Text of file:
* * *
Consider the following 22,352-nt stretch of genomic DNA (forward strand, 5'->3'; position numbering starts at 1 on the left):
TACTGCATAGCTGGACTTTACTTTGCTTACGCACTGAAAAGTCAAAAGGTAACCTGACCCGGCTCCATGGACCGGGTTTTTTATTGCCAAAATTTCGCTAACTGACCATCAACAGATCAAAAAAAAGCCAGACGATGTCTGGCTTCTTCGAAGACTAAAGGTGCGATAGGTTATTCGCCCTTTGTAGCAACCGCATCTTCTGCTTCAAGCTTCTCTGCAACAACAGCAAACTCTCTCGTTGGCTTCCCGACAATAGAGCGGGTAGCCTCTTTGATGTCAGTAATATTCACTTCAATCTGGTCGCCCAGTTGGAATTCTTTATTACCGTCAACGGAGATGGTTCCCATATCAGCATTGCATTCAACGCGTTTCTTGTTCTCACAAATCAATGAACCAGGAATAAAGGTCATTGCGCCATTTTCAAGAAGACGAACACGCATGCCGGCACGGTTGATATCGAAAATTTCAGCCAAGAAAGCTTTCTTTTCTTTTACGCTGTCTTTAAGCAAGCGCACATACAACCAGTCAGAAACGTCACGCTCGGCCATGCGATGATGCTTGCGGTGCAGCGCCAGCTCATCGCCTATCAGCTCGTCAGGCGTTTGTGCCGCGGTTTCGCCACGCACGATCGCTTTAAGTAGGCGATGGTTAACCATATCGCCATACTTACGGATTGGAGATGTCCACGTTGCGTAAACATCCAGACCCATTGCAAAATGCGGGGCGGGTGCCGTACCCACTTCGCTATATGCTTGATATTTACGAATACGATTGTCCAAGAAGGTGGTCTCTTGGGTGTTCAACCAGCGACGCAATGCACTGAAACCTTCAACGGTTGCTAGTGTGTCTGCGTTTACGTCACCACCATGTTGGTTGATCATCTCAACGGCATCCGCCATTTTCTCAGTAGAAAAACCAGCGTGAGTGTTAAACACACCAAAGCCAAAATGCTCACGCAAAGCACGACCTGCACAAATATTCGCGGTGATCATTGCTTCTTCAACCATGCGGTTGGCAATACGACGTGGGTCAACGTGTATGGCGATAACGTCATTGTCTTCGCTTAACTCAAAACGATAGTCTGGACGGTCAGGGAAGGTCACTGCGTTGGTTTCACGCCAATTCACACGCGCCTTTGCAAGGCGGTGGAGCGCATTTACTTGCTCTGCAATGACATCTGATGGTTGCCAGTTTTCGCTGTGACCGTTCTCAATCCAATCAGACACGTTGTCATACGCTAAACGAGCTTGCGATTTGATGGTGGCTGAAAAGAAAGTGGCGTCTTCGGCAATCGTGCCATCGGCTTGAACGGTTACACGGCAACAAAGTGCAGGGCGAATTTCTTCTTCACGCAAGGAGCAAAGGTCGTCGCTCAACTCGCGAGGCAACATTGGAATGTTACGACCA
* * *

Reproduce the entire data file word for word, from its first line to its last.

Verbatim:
Consider the following 22,352-nt stretch of genomic DNA (forward strand, 5'->3'; position numbering starts at 1 on the left):
TACTGCATAGCTGGACTTTACTTTGCTTACGCACTGAAAAGTCAAAAGGTAACCTGACCCGGCTCCATGGACCGGGTTTTTTATTGCCAAAATTTCGCTAACTGACCATCAACAGATCAAAAAAAAGCCAGACGATGTCTGGCTTCTTCGAAGACTAAAGGTGCGATAGGTTATTCGCCCTTTGTAGCAACCGCATCTTCTGCTTCAAGCTTCTCTGCAACAACAGCAAACTCTCTCGTTGGCTTCCCGACAATAGAGCGGGTAGCCTCTTTGATGTCAGTAATATTCACTTCAATCTGGTCGCCCAGTTGGAATTCTTTATTACCGTCAACGGAGATGGTTCCCATATCAGCATTGCATTCAACGCGTTTCTTGTTCTCACAAATCAATGAACCAGGAATAAAGGTCATTGCGCCATTTTCAAGAAGACGAACACGCATGCCGGCACGGTTGATATCGAAAATTTCAGCCAAGAAAGCTTTCTTTTCTTTTACGCTGTCTTTAAGCAAGCGCACATACAACCAGTCAGAAACGTCACGCTCGGCCATGCGATGATGCTTGCGGTGCAGCGCCAGCTCATCGCCTATCAGCTCGTCAGGCGTTTGTGCCGCGGTTTCGCCACGCACGATCGCTTTAAGTAGGCGATGGTTAACCATATCGCCATACTTACGGATTGGAGATGTCCACGTTGCGTAAACATCCAGACCCATTGCAAAATGCGGGGCGGGTGCCGTACCCACTTCGCTATATGCTTGATATTTACGAATACGATTGTCCAAGAAGGTGGTCTCTTGGGTGTTCAACCAGCGACGCAATGCACTGAAACCTTCAACGGTTGCTAGTGTGTCTGCGTTTACGTCACCACCATGTTGGTTGATCATCTCAACGGCATCCGCCATTTTCTCAGTAGAAAAACCAGCGTGAGTGTTAAACACACCAAAGCCAAAATGCTCACGCAAAGCACGACCTGCACAAATATTCGCGGTGATCATTGCTTCTTCAACCATGCGGTTGGCAATACGACGTGGGTCAACGTGTATGGCGATAACGTCATTGTCTTCGCTTAACTCAAAACGATAGTCTGGACGGTCAGGGAAGGTCACTGCGTTGGTTTCACGCCAATTCACACGCGCCTTTGCAAGGCGGTGGAGCGCATTTACTTGCTCTGCAATGACATCTGATGGTTGCCAGTTTTCGCTGTGACCGTTCTCAATCCAATCAGACACGTTGTCATACGCTAAACGAGCTTGCGATTTGATGGTGGCTGAAAAGAAAGTGGCGTCTTCGGCAATCGTGCCATCGGCTTGAACGGTTACACGGCAACAAAGTGCAGGGCGAATTTCTTCTTCACGCAAGGAGCAAAGGTCGTCGCTCAACTCGCGAGGCAACATTGGAATGTTACGACCA